In due time, Danae gave birth to a fine, strong son, who she named Perseus.  Her nurse was very perplexed to see the child — she was quite sure that he didn’t belong to Proitos, and yet she didn’t see how anyone could have gotten into their prison! — but agreed to help keep him quiet when the guards came round with food, because she was fearful of what Acrisios would do to his infant grandson.

By the time Perseus was three or four years old — it was difficult to judge time in that hole in the ground — it began to be nearly impossible to keep him quiet.  They did all they could, but eventually the guards reported to the king that they heard shouts and cries from within the hole that didn’t sound like they came from Danae or her nurse; they sounded like a child.

Horrified at the idea, Acrisios hurried to Danae’s prison to check.  Since it wasn’t feeding time, Danae and her nurse weren’t even trying to keep Perseus quiet, and he could be heard shouting quite loudly.  “Mama, look!  Look what I can do!  Look, Mama, look!”  There could be no doubt in Acrisios’ mind; Danae had given birth to his brother’s son after all!

Enraged, Acrisios unlocked the door to the prison, and ordered his guards to fetch out all three of the prisoners.

The nurse was brought up first, and Acrisios slew her without a moment’s hesitation, he was so angry.  Once Danae and her son were brought up together, Acrisios aimed his bloody sword at them, ready to stop the prophecy for good.  But Danae glared at him and told him that the Furies would never rest hunting him down if he dared turn his blade on his daughter and grandson.  Zeus himself would drive them on to destroy Acrisios, body and soul!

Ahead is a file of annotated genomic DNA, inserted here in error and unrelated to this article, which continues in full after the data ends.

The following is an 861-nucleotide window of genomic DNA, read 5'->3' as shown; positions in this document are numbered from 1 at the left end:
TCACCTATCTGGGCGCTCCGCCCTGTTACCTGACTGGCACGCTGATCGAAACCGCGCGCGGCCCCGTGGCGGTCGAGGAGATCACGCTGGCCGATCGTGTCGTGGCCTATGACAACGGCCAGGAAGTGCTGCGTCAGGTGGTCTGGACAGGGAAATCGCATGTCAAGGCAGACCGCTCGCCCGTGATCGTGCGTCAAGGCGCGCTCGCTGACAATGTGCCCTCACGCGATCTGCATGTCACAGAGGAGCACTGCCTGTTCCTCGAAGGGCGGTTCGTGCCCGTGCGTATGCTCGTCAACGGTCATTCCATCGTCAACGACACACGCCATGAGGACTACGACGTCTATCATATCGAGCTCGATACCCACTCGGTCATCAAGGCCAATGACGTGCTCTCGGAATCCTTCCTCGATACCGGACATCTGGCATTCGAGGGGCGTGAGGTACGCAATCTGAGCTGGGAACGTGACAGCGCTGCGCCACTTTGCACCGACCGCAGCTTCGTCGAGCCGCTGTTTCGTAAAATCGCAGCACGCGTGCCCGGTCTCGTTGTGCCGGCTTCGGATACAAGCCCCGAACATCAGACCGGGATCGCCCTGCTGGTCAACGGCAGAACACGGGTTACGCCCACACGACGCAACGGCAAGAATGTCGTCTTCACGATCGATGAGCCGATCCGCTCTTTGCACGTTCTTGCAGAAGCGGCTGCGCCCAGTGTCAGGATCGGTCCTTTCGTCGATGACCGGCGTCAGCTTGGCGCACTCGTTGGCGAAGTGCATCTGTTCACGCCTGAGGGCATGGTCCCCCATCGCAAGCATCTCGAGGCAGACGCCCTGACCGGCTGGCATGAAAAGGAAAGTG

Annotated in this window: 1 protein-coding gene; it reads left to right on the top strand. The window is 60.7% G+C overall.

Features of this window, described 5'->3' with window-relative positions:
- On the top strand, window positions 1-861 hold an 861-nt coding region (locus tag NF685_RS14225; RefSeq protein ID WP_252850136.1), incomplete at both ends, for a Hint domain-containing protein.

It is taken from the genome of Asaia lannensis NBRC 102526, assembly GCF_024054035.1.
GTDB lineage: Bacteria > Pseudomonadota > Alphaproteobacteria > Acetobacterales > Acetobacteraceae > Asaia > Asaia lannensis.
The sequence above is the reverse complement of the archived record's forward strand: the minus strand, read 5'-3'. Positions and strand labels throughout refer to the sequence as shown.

Acrisios hesitated, then put his sword away.  He didn’t want to tangle with the Furies.

Instead, he dragged Danae to the temple of Zeus, and thrust her against the altar, where he was sure any lies would be violently punished by the Thunderer.  “Tell me who fathered that child!” he demanded.

“Zeus himself,” Danae assured him, pointing at the statue of her lover that overlooked the altar.

“How dare you utter such blasphemy at this most holy altar!?” her father roared back at her.  “Who really fathered that child?!”

“He said he was Zeus himself,” Danae repeated, shaking her head.  “He came to me in a shower of gold!  If he wasn’t Zeus, he could only be Apollo, but I can’t imagine Apollo bothering to lie that he was his own father.”

Acrisios was livid.  He was sure that her tale of a divine lover was nonsense, and that the boy really belonged to his brother.

And yet…

…he didn’t quite have the nerve to outright execute her or the child.  After all, what if she was telling the truth?

Instead, he had a chest built, and thrust both mother and child inside.  It was large enough to hold them comfortably, and it had been constructed to be water-tight.  Acrisios had the chest carried to the sea, and set adrift with his daughter and grandson inside.  If she had truly been united with a god, then that god would surely keep her from drowning.  But since she surely hadn’t, she would eventually sink below the waves and take her son with her, and then Acrisios would be safe from his murderous blade.